• Join over 1.2 million students every month
  • Accelerate your learning by 29%
  • Unlimited access from just £6.99 per month

Explore the relationship between Aurora and her grandmother Paulina del Valle in "Portrait of Sepia" by Isabel Allende

Extracts from this document...


Explore the relationship between Aurora and her grandmother Paulina del Valle in "Portrait of Sepia" by Isabel Allende In the novel, " Portrait in Sepia", Allende aims to describe the complicated relationships between people in the society. The main focus however is on the main character, Aurora and her aristocratic grandmother, Paulina. This relationship changes a lot, from being extremely distant and un-natural to a very close and warm grandmother and grandchild bond. When they first meet, Aurora's relationship with Paulina does not start off very well as there aren't any close, intact feelings between them which grandparents are supposed to have with their grandchildren. The appearance of Paulina affects their relationship already when Aurora first steps into her mansion on the hill. The Paulina she first sees appears to be noble and majestic. "Soon I was standing before a chair with gold medallions where Paulina del Valle was sitting, a queen on her throne." ...read more.


As time changes, Aurora softens her attitude towards Paulina and starts to rely on her. "At midnight I was wakened by the nigh-mare of the children in black pajamas, and without thinking twice I flew to the legendary bed of Paulina del Valle, the way I'd climbed every morning into my grandfather's bed to be pampered." This proves that Aurora started to get close with Paulina and that trust is building up in their relationship. However, Paulina rejected her request, "I didn't know that normal children never crossed the thresholds of their elders' rooms, much less climbed their beds." Nevertheless, Aurora is a small girl and it would be difficult for her to change her ways. "we{Aurora and her dog} must have been so pitiful that Paulina del Valle motioned for us to come." Therefore, it was obvious that it would be up to Paulina whether or not their relationship would get any further. ...read more.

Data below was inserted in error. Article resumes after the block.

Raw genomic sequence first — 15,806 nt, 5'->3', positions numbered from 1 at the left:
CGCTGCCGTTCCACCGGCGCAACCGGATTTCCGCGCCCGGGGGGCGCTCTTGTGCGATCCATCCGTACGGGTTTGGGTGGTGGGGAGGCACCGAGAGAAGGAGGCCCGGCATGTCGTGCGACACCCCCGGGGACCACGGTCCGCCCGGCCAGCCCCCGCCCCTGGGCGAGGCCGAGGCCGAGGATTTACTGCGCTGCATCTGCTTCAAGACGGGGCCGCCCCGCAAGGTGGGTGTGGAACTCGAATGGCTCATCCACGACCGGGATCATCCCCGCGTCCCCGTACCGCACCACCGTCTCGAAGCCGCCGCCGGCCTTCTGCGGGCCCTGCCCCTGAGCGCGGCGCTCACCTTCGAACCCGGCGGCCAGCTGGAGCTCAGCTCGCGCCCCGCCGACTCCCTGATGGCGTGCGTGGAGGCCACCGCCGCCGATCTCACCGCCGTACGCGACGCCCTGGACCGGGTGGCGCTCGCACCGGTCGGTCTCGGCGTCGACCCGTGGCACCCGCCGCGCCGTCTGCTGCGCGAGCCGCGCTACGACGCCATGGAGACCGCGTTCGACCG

Soon Paulina was getting so old that she was diagnosed to be dying shortly. " "Be prepared Aurora, the end could come within a few months," he {the doctor} told me. I couldn't help crying. Paulina del Valle represented the only roots I had: without her I would be cast adrift" The word "cast adrift" suggests that Aurora's life depends on Paulina and her death would cause her soul to leave her body. Therefore, she won't be able to carry on with her normal life once Paulina is dead. Also, this shows that Aurora has now grown into a mature character and that Paulina has shrivelled into an old woman who needs intensive care. Allende carefully weaves the lives of Aurora and Paulina together. However, although they experience different things in their lives, reference is made to both characters as they are equally important and occupy an equal share in the story. The story emphasises the changes in the different ways they (Paulina and Aurora) look at each other, from being a stranger to the incredible understanding they develop towards the end of the story. Hiu yee CHUNG 11D Word count : 861 ...read more.

The above preview is unformatted text